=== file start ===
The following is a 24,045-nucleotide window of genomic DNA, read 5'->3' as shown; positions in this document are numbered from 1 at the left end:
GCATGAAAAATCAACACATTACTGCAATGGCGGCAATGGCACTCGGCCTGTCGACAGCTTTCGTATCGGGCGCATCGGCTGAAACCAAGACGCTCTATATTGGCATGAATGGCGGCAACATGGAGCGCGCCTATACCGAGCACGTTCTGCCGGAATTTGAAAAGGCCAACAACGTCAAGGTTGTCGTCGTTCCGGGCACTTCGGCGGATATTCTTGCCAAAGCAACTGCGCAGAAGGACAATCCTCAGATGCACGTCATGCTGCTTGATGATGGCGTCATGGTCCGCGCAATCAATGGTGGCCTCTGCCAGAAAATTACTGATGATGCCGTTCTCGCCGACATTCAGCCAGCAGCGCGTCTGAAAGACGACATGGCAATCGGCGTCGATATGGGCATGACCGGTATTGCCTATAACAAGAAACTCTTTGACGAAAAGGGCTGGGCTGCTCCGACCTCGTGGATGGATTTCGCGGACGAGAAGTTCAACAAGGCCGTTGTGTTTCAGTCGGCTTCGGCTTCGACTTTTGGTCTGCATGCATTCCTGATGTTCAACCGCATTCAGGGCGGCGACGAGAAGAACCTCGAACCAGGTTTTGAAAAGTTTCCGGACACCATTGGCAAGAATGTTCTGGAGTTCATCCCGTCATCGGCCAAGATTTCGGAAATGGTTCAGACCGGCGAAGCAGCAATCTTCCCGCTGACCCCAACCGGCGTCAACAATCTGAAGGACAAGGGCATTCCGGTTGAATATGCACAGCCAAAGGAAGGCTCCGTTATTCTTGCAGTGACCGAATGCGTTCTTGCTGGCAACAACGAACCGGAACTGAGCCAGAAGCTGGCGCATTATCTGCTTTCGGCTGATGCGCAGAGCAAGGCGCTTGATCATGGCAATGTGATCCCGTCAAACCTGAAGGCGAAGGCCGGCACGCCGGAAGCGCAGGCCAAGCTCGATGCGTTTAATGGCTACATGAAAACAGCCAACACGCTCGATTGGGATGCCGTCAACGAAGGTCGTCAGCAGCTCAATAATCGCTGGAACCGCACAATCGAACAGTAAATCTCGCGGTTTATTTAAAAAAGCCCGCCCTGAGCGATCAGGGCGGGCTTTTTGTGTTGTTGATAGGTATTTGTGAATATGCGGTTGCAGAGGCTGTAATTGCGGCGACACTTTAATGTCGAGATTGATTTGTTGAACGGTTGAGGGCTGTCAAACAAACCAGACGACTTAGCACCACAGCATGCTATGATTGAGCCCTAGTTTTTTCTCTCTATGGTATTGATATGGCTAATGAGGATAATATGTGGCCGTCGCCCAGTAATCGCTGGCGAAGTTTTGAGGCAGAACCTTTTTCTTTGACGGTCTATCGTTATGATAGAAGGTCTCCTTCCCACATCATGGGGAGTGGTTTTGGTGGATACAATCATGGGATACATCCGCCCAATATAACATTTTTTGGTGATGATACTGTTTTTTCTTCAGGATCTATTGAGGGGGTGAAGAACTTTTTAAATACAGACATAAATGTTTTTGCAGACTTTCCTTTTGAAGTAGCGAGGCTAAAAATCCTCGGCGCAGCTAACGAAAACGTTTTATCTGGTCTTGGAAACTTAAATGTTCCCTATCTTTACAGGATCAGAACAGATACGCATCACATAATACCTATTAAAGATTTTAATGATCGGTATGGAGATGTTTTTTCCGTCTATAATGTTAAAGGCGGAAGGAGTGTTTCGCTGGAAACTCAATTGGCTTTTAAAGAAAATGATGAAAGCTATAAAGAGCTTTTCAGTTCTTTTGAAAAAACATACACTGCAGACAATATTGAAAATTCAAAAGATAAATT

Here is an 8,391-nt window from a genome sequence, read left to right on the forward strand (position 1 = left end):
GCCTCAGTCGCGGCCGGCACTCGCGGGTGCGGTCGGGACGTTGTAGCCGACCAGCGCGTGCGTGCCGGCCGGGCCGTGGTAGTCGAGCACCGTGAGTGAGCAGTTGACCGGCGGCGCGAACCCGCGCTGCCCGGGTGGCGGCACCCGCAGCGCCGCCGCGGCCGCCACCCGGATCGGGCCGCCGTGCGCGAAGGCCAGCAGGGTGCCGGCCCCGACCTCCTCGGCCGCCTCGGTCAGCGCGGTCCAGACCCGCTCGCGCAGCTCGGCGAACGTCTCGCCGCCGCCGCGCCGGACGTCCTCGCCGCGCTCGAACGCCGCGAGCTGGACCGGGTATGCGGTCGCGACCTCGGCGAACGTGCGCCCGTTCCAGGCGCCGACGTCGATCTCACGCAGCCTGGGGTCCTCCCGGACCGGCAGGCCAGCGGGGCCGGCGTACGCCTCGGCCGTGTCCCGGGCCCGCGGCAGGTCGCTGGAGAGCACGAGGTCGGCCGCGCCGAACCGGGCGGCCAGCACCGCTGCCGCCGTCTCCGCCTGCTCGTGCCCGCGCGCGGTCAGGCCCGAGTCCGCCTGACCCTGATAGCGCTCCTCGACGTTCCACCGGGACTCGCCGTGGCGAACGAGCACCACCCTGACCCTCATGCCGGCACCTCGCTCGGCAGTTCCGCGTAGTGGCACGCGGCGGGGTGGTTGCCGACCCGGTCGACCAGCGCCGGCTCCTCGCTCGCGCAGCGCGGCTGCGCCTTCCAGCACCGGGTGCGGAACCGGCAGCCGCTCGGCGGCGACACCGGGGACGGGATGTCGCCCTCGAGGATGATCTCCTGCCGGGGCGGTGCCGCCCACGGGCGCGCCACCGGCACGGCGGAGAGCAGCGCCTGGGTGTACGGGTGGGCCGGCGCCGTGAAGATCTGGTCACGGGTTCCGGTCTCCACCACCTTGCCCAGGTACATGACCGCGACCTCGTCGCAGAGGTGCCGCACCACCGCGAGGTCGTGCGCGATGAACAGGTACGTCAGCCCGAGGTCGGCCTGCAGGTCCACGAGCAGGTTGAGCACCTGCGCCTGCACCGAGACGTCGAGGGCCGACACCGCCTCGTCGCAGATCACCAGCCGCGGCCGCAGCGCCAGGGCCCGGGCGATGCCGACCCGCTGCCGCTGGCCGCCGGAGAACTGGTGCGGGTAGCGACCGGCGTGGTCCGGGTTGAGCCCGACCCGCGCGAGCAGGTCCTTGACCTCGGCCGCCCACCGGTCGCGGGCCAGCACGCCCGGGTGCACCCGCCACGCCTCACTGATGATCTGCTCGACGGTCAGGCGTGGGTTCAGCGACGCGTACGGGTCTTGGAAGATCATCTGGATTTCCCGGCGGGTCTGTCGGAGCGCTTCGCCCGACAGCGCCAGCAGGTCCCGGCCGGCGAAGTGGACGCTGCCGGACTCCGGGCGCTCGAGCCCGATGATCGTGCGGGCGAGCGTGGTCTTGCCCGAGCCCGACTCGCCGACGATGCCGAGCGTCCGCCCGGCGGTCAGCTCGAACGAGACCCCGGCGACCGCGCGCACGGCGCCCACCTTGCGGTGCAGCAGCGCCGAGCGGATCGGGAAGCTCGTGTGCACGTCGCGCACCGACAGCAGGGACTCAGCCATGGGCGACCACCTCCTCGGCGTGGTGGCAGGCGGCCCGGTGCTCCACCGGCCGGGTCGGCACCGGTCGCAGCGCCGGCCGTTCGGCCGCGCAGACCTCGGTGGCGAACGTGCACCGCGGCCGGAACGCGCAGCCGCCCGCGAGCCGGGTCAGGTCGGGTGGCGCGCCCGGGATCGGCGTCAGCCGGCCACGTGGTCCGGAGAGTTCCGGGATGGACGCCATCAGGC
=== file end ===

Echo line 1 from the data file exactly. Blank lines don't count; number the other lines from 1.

The following is a 24,045-nucleotide window of genomic DNA, read 5'->3' as shown; positions in this document are numbered from 1 at the left end: